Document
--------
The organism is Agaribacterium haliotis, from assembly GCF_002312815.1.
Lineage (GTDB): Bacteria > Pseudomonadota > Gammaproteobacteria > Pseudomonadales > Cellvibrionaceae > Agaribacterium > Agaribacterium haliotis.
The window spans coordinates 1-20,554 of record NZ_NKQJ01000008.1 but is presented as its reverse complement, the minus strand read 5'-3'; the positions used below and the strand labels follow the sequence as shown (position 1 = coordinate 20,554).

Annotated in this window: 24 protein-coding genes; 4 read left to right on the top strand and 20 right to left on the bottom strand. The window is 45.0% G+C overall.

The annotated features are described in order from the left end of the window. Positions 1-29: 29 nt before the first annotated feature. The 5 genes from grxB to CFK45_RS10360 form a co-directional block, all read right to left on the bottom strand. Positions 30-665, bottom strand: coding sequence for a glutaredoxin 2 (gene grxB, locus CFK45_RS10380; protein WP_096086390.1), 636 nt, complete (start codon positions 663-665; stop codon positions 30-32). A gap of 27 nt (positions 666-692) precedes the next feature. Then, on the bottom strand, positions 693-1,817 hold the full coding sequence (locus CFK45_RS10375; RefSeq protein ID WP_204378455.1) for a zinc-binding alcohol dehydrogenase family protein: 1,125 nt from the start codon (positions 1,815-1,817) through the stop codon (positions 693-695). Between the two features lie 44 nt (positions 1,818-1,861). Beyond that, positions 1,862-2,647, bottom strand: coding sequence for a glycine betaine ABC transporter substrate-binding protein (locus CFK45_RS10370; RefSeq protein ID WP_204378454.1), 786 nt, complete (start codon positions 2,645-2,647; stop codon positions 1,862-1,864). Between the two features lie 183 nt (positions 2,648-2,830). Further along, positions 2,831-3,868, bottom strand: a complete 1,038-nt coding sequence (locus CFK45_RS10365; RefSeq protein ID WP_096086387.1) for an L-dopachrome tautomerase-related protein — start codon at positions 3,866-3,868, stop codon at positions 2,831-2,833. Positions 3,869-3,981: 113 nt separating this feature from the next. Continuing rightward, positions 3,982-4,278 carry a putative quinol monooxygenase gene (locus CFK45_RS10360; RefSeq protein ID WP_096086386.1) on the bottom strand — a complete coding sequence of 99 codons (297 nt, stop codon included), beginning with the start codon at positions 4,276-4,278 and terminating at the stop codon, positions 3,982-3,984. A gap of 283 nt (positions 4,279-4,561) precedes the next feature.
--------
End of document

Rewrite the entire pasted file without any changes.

The organism is Agaribacterium haliotis, from assembly GCF_002312815.1.
Lineage (GTDB): Bacteria > Pseudomonadota > Gammaproteobacteria > Pseudomonadales > Cellvibrionaceae > Agaribacterium > Agaribacterium haliotis.
The window spans coordinates 1-20,554 of record NZ_NKQJ01000008.1 but is presented as its reverse complement, the minus strand read 5'-3'; the positions used below and the strand labels follow the sequence as shown (position 1 = coordinate 20,554).

Annotated in this window: 24 protein-coding genes; 4 read left to right on the top strand and 20 right to left on the bottom strand. The window is 45.0% G+C overall.

The annotated features are described in order from the left end of the window. Positions 1-29: 29 nt before the first annotated feature. The 5 genes from grxB to CFK45_RS10360 form a co-directional block, all read right to left on the bottom strand. Positions 30-665, bottom strand: coding sequence for a glutaredoxin 2 (gene grxB, locus CFK45_RS10380; protein WP_096086390.1), 636 nt, complete (start codon positions 663-665; stop codon positions 30-32). A gap of 27 nt (positions 666-692) precedes the next feature. Then, on the bottom strand, positions 693-1,817 hold the full coding sequence (locus CFK45_RS10375; RefSeq protein ID WP_204378455.1) for a zinc-binding alcohol dehydrogenase family protein: 1,125 nt from the start codon (positions 1,815-1,817) through the stop codon (positions 693-695). Between the two features lie 44 nt (positions 1,818-1,861). Beyond that, positions 1,862-2,647, bottom strand: coding sequence for a glycine betaine ABC transporter substrate-binding protein (locus CFK45_RS10370; RefSeq protein ID WP_204378454.1), 786 nt, complete (start codon positions 2,645-2,647; stop codon positions 1,862-1,864). Between the two features lie 183 nt (positions 2,648-2,830). Further along, positions 2,831-3,868, bottom strand: a complete 1,038-nt coding sequence (locus CFK45_RS10365; RefSeq protein ID WP_096086387.1) for an L-dopachrome tautomerase-related protein — start codon at positions 3,866-3,868, stop codon at positions 2,831-2,833. Positions 3,869-3,981: 113 nt separating this feature from the next. Continuing rightward, positions 3,982-4,278 carry a putative quinol monooxygenase gene (locus CFK45_RS10360; RefSeq protein ID WP_096086386.1) on the bottom strand — a complete coding sequence of 99 codons (297 nt, stop codon included), beginning with the start codon at positions 4,276-4,278 and terminating at the stop codon, positions 3,982-3,984. A gap of 283 nt (positions 4,279-4,561) precedes the next feature.